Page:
Modifying my Mark Levinson 332 for a unique visual experience

I bought a Mark Levinson 332 in very bad shape. It had some serious internal problems and the exterior was showing 30+ years of neglect. I wanted a Levinson amp since I was a teen but there was no way I could drop that amount of coin on an amplifier. Well after 30+  years this amp has finally found me and we have been friends ever since.

Internally is was a mess. It needed to be fully recapped, needed various components that were exploded and needed a complete voltage gain board that looked like it served a few tours in Iraq. After I made the repairs and dialed in all the adjustments all was good in the world.

An amp of this magnitude is not only an aural experience but there is a visual experience too, right?

Time to tackle the cosmetics. Initially I was going to repaint the covers that were faded from sun or smoke exposure. There were some ugly scratches in the paint too. I decided to strip the paint from the covers with acetone. I didn't realize that the top cover was some top quality aluminum and it was beautiful once the paint was gone. The TIG welds were precise and the surface was smooth. That got my gears going. I was going to take it to the next level and have a unique amp that no one else on the planet has. I was going to polish that high grade aluminum to a mirror finish. The front bezel received the same treatment, as well as the power button, which to my surprise was aluminum as well.

This amp pays tribute to so many other high end amps like Dynas and McIntosh that have some meticulously polished frames and hopefully it is one-of-a-kind. Others suggest that modding it in this manner will drive resale value down. That is not a concern for me. I think this amp is a keeper and now that it is polished I fell in love with it all over again.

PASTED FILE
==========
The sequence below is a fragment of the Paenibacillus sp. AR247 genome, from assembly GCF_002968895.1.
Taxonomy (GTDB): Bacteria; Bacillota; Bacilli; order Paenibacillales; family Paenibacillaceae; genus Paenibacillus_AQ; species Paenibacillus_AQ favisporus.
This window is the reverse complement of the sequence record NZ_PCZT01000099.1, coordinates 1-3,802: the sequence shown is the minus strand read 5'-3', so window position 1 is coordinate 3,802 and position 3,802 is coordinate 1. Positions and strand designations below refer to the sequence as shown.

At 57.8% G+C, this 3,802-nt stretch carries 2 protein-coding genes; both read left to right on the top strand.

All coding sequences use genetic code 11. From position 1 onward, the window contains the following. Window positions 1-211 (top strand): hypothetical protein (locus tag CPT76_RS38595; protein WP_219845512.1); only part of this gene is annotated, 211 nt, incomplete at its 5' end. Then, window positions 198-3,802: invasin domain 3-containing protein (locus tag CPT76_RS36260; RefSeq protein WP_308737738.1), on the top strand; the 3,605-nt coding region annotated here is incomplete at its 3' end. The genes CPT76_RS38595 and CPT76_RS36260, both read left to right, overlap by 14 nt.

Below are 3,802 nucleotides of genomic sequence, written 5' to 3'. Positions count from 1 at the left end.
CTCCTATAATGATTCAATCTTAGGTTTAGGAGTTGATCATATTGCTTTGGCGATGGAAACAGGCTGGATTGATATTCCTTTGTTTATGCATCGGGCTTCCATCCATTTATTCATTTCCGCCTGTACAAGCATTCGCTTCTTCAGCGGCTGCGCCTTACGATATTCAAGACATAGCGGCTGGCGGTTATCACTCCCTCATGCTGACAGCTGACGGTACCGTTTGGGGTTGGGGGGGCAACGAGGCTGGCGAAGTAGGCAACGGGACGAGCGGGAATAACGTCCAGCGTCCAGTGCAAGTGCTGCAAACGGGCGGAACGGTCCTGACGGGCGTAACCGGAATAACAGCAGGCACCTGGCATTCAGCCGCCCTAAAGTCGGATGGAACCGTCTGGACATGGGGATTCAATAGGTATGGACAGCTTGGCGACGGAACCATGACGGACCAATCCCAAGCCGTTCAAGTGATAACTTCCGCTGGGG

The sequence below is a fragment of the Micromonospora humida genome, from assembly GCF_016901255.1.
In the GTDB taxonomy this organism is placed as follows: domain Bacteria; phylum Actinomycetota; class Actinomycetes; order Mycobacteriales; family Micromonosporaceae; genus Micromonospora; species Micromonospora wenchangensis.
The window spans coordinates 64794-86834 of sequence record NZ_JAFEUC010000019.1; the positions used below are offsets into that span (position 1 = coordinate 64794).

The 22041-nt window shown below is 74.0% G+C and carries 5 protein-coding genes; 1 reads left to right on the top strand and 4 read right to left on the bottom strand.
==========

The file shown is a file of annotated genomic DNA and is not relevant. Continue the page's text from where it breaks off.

Here is a public link to a photo of it:  

I welcome comments and thanks for looking!
A tip of the hat to you sir, well done!

Very nice complete restoration job on that 332,they are getting harder to find at all nowadays.

I hope you get many years of good service out of it,

I'm sure you're going to keep it but I don't think you hurt the resale value at all.  It's beautiful and I can't imagine anyone else not thinking so too.  Dick
It looks amazing...better than new. Congratulations on an job well done. What I'm curious about is why was it in such an abused condition inside and out? 
Wow you did a great job, looks fantastic. I have owned just about all of the Mark Levinson 3 series. They are great amps, using a 335 now.

Thanks! for sharing- generatorlabs

Beautiful pic. How did you originally come across this amp? What year was it built?

Happy Listening!

Thank you all for your kind words!

I bought it online with the knowledge that it was not functioning. I don't have any history on the amp but I do know there were very crude attempts at repair which probably caused more damage.  The vaporized voltage gain pcb is probably a result of amateur repairs. I am not tooting my own whistle here; I am far from a professional audio technician. I had more questions about how this amp worked than anyone! I did take my time and used sane methods to troubleshoot. An amp with power reserves like this is like a lightning bolt. It demands respect and we just have to keep that lightning controlled. I knew an amp of this age was going to need a recap anyway, so why pay premium for a working device that would probably need work? At least this way I knew it was done and could I document it. I also did many of the performance and safety enhancements that ML deemed necessary. As for the year it was built...I am not sure. There is no implicit date stamped on the back. There is only a serial number of 1618. I don’t know what the production rate of these monsters was but to me that number seems fairly low, so it could be an older unit. Thanks again.
Very nice remodel indeed. Though I've  a number of the ML pieces, I'm also not greatly familiar either. I'd just think it was supposed to look like that. Very beautiful; great work. Hopefully it sings for you now.